The GEC Insights series explores the intersection of environment and economics, written by leading thinkers from the worlds of business, government and civil society. Part of our Economics for Nature project, they bring together diverse perspectives to answer the question: how can we re-design our economies to protect and restore nature?
In this article, Jonny Hughes, CEO of the World Conservation Monitoring Centre, applauds the newly ambitious rhetoric of "build back better", but asks whether governments and businesses are doing enough to bring about deep structural changes.
The idea of the green economy is no longer the preserve of radicals and marginal campaign groups. Governments are now seriously waking up to the promise of what a new type of inclusive and sustainable economics could bring. Cleaner air, healthier, happier people living their lives in nurturing environments that not only provide a secure supply of food, water, medicine and raw materials for life, but inspire and excite too. This new economics comes with the prospect of a new wave of ‘green collar jobs’ providing millions with secure and fulfilling employment. A recent World Economic Forum (WEF) report on the Future of Nature and Business estimates that a transition to a green economy could create 395 million jobs globally and $10.1 trillion in annual business value by 2030.
Since the outbreak of the Covid-19 pandemic, there has been a flurry of calls for a green recovery from the WEF’s Great Reset, Building Back Better, Green New Deals, Next Generation EU and many others. The central message of all these initiatives is that chasing GDP for its own sake was naïve. Economic activity is not an end in itself, but a means to end and if left undirected, runaway economic growth will continue to lead to social inequities and environmental breakdown. The narrative goes that a green recovery will fix this by redirecting financial flows to deliver good outcomes for humanity and for the planet, rather than heedlessly chasing growth for growth’s sake.
But will it? The answer I think lies in whether the impressive rhetoric around the green recovery translates into radical policy change in the coming months. Good games are being talked. The language of ecologists is appearing in mainstream policy making. Finance ministries are starting to understand that natural capital fundamentally underpins the generation of economic capital and, by extension, true value creation. The ‘Four Capitals’ approach is now even central to the mission of some Governments including Scotland and New Zealand. But without public policy shifts, these promising developments will run into the same sand as they did following the 2008 ‘opportunity’ for green recovery after the global financial crisis.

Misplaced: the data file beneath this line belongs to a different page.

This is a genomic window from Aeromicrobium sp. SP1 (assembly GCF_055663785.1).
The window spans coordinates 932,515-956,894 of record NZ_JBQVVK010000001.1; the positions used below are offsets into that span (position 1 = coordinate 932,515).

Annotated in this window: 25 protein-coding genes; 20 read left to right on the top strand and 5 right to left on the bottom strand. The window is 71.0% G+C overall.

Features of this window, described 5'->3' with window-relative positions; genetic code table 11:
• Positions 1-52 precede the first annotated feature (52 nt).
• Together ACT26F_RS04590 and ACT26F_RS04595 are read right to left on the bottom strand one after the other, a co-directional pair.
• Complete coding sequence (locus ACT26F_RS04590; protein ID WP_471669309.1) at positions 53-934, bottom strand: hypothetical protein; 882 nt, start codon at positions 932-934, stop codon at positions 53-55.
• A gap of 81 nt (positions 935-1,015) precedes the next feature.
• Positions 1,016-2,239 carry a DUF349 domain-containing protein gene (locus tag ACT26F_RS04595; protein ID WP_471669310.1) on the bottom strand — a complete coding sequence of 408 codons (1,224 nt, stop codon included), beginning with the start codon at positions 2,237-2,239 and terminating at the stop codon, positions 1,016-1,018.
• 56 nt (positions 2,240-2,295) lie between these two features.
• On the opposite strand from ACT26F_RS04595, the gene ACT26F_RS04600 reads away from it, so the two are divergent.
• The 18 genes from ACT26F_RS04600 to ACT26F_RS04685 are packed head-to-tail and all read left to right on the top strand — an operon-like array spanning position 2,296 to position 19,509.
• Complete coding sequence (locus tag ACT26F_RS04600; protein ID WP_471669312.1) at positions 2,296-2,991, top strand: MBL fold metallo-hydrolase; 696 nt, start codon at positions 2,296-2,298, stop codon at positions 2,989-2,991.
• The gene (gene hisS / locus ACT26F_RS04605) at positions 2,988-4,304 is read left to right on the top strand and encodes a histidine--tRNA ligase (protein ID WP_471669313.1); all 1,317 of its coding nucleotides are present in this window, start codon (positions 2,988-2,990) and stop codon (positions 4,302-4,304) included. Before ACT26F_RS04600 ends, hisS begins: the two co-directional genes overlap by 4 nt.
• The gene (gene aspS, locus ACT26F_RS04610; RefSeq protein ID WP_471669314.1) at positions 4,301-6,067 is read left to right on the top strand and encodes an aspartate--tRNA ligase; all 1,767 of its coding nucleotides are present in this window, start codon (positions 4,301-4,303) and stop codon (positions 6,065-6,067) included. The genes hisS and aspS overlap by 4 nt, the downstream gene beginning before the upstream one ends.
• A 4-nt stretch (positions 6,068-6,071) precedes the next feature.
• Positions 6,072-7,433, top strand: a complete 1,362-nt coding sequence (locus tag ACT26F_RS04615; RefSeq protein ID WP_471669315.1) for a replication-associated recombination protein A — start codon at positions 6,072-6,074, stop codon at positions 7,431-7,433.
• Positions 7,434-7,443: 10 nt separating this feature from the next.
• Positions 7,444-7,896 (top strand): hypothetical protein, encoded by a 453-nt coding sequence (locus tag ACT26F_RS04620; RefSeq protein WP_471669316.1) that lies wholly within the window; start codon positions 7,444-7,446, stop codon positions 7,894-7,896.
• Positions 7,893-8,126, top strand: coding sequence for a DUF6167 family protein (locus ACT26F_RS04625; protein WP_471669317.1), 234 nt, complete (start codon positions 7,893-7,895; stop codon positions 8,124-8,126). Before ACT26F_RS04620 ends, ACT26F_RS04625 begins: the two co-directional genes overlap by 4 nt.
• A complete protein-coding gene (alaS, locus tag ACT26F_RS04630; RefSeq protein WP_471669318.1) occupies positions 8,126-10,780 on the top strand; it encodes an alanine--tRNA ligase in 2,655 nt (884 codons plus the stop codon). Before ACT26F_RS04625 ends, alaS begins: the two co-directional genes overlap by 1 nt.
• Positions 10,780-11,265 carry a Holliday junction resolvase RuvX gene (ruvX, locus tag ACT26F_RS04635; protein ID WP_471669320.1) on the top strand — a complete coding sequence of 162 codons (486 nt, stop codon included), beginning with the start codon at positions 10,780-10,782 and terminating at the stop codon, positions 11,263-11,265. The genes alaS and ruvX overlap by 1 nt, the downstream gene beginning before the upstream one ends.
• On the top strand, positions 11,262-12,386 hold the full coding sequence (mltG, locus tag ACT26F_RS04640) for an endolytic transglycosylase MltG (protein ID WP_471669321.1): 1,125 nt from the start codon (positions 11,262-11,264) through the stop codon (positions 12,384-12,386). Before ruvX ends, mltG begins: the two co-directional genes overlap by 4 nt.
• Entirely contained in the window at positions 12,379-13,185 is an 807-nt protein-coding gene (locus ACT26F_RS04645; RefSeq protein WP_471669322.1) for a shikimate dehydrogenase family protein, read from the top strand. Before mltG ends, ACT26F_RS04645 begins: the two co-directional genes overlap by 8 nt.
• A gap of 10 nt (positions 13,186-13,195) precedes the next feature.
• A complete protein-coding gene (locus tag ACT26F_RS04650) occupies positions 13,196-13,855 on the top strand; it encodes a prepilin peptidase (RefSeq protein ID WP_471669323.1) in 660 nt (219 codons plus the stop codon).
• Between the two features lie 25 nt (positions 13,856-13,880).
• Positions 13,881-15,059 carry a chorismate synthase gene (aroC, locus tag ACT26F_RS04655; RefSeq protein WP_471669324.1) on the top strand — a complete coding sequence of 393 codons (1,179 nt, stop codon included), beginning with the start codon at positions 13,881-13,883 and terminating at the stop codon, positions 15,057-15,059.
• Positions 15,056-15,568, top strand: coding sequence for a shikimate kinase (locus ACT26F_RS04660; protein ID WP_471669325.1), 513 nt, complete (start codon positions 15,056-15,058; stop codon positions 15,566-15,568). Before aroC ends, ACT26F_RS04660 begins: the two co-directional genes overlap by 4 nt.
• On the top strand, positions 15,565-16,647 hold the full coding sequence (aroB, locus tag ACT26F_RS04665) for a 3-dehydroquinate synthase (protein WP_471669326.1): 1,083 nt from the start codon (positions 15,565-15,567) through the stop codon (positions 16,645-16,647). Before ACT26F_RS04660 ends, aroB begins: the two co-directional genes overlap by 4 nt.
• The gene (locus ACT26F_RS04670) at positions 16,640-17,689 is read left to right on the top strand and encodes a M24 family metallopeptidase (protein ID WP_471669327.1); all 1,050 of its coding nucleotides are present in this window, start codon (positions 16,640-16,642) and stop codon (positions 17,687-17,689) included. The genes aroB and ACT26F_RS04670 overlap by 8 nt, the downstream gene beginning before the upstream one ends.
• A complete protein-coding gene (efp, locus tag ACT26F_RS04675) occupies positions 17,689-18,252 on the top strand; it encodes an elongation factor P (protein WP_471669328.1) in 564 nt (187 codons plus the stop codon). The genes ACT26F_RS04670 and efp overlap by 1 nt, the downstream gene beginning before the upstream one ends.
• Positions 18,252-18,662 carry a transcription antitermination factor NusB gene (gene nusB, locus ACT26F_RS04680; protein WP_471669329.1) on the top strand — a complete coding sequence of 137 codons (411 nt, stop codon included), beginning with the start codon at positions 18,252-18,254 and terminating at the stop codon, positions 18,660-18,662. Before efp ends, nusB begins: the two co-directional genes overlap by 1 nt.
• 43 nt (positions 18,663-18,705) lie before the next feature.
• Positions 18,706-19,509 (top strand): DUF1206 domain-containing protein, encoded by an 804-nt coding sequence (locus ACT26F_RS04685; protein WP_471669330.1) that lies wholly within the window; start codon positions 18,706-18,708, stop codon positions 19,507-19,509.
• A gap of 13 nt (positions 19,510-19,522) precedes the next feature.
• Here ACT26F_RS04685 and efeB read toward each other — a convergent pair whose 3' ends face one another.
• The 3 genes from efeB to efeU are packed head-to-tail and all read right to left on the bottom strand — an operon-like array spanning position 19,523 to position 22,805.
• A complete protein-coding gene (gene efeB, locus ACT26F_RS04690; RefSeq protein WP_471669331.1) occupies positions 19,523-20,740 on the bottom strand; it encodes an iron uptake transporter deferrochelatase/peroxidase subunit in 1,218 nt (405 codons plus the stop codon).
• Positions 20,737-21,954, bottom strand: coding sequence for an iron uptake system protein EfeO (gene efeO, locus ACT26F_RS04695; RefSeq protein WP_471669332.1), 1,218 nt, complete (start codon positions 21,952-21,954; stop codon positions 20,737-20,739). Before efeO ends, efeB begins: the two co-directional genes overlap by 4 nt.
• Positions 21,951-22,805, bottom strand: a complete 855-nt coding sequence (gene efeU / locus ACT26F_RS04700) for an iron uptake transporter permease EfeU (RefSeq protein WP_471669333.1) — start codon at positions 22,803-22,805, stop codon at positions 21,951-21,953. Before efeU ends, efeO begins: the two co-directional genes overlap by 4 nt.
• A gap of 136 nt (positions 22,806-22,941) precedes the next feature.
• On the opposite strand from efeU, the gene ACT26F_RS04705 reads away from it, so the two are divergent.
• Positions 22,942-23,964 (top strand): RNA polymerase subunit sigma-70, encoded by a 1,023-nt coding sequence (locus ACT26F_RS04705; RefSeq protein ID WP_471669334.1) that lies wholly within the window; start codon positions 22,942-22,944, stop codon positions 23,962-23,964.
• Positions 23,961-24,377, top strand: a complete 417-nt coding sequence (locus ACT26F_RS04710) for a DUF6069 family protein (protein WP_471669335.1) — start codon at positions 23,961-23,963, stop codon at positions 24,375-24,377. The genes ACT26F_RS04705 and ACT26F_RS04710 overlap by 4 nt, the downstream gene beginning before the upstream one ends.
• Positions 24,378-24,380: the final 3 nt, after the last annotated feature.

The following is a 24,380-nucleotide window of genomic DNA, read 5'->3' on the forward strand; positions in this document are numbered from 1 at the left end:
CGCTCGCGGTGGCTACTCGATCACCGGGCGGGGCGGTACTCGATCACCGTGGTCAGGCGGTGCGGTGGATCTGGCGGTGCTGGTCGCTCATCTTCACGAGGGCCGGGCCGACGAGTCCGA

And the signs are not good. In June 2020, Vivid Economics looked at stimulus packages amounting to $3.5 trillion of environmentally relevant funds across 17 major economies. Of these, only three packages were assessed as having net benefits for climate change, biodiversity and other environmental impacts. Vivid concluded that “so far, government responses have largely failed to harness [green recovery] opportunities, disregarding the broader sustainability and resilience impacts of their actions”.
The notable outlier was the European Green New Deal which proposes to pump an extra €750 billion raised from financial markets into the EU budget. Deciphering just how much of the extra money will go into the green economy is still being debated but at least it is backed up by a strong set of policies contained within the European Green Deal roadmap, the circular economy action plan and the new EU biodiversity and farm to fork strategies.
“ Out 17 major economies's stimulus packages - worth a total of $3.5 trillion - only three were assessed as having net benefits for climate change, biodiversity and the environment.”
What then should the elements of a credible green recovery be? There are plenty of models to choose from. The UK’s Green Alliance have proposed five criteria to guide where government investment should go; net zero infrastructure; restoration of nature; transition to a circular economy; clean air and healthy places and; ensuring a fair recovery. The resulting benefits include as many as 690,000 new jobs in low carbon, nature-positive and renewable sectors by 2030, £10 billion saved from not wasting resources like rare earth metals (36% of which could be recycled) and huge savings in healthcare costs as a result of healthier lifestyles resulting from a modal shift from cars to active travel.
A group of economists led by the Smith School of Enterprise and the Environment at Oxford University recently surveyed 231 central bank, finance ministry and economic experts to identify what elements of fiscal recovery packages might accelerate progress on addressing climate change. They concluded the biggest impacts are likely to come from investment in natural capital, clean physical infrastructure, building efficiency retrofits, clean research and development (R&D), and education and training. The results vary by country with lower-and middle-income countries likely to benefit more from support to sustainable rural economies rather than clean R&D.